Passionate actors delighted the audience with humorous, improvised skits and games that urged audience participation at Spontaneous Generation’s opening night. The troupe continued to perform unique shows March 29 through April 1 at 7:30 p.m. in the Little Theatre.
Wednesday night’s show opened with a satire skit mocking verification day which took place during that school day. The skit included irritated and biased department heads, played by senior directors Galen Rokosz and Gabe Jasper, who applied verification rules to some students while exempting others from them. Mimicking a member of the administration, junior troupe member Clare Donohoe announced on the intercom, “just a reminder that the only courses that require signatures are the courses that require signatures.” This amusing and relevant skit won the audience’s praise due to its comical take on verification day.
After an energetic dance transition full of ridiculous dance moves, troupe members, seniors Natalie Cotter and Tobin Gevelber, conducted an improv game entitled “Radio Call In” that consisted of an audience-given inspiration of the word “baby.” The scene ended with a pro life joke made by sophomore Téa Baum.
Next, Baum led another game entitled “Radio Dial” in which the lights went out, and she used a flashlight to assign actors to improvise various radio stations. One stand-out radio station was Jasper’s dental-friendly radio show. The audience grew particularly uproarious when Jasper said “one thing I love about braces is that each tooth has its own little seatbelt.” Overall, this priceless scene offered a variety of comical radio shows that really went in depth with unique and intricate stories.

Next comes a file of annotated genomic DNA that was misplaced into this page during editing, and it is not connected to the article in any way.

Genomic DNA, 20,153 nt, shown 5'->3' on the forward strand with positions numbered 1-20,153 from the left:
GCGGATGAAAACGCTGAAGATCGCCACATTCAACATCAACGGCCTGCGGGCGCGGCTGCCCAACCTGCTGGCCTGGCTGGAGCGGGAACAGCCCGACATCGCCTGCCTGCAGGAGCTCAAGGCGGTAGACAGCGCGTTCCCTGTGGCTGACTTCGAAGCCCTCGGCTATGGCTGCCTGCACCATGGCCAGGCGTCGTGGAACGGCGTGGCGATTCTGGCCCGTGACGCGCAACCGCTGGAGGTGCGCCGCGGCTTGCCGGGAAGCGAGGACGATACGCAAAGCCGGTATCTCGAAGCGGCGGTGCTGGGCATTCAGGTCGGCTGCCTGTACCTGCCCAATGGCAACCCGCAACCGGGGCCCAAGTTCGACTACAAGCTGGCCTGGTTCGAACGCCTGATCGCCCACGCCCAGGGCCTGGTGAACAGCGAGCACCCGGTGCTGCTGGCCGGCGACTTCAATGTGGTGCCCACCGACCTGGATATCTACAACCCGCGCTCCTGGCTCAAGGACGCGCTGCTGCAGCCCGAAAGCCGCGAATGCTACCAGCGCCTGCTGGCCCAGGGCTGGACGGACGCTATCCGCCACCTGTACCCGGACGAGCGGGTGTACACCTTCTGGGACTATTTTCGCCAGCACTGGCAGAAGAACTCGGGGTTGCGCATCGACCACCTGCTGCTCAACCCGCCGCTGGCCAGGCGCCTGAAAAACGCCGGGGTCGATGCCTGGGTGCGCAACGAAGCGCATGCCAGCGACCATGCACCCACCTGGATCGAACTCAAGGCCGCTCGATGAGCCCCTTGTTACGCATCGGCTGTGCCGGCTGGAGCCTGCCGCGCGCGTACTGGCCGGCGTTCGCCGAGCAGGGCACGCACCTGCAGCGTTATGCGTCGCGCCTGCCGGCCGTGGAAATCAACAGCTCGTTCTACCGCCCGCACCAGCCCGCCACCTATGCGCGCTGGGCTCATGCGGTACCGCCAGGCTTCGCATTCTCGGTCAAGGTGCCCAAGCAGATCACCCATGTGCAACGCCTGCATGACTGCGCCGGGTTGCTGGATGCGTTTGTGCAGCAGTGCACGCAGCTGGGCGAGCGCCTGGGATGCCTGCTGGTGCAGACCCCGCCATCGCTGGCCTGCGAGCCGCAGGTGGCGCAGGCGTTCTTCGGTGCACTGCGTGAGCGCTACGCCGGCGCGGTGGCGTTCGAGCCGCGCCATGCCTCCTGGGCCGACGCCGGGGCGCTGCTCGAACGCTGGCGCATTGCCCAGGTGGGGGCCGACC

One of the best improv games was a traditional game called “Da Doo Run Run,” which was led by junior Andrew Hastings. During the game, audience members proposed one-syllable names for the cast to rhyme to the tune of a song. Once a cast member lost the rhythm or failed to rhyme, they were immediately eliminated and sent back to their seat.
In the last performance of the night, and undoubtedly the highlight of the show, a lucky parent was chosen at random from the audience to recount some significant events in her life. She spoke about her brother getting his head stuck in a rocking chair and having to saw it free, her experience with being a teacher and then principal, teaching her son, Hastings, in the classroom, and aspiring to be on a beach drinking cocktails twenty years into the future.
After, the actors took the events that she spoke on and turned them into astonishing musical numbers that received countless laughter from the audience. The audience applauded enthusiastically as the actors performed their final song, “You Learned the Way of Life.”
Being the only freshman in the cast, Noor Shoresh found the troupe to be a “welcoming environment” in which his favorite part of the process was “meeting new people throughout the Theatre Ink community.”
In a similar sentiment, junior Clare Donohoe appreciates the collaborative environment Spontaneous Generation has created for actors to generate brilliant improvisational scenes together. “We’re all very supportive of each other and it’s a really great community and we all build each other up,” said Donohoe.
Due to the show’s unique improvisational approach to skits, directing the show was “more about learning and teaching skills, rather than accomplishing any specific goals,” according to Rokosz.
“It’s a lot different in terms of the vibe in rehearsal since a lot of the quality of the rehearsal is determined by how the actors are feeling and so much more work goes into making everyone feel heard and included, while still allowing them to be goofy,” he added.
Overall, Spontaneous Generation was a show filled with genuine talent and spontaneity that left the audience laughing throughout the night.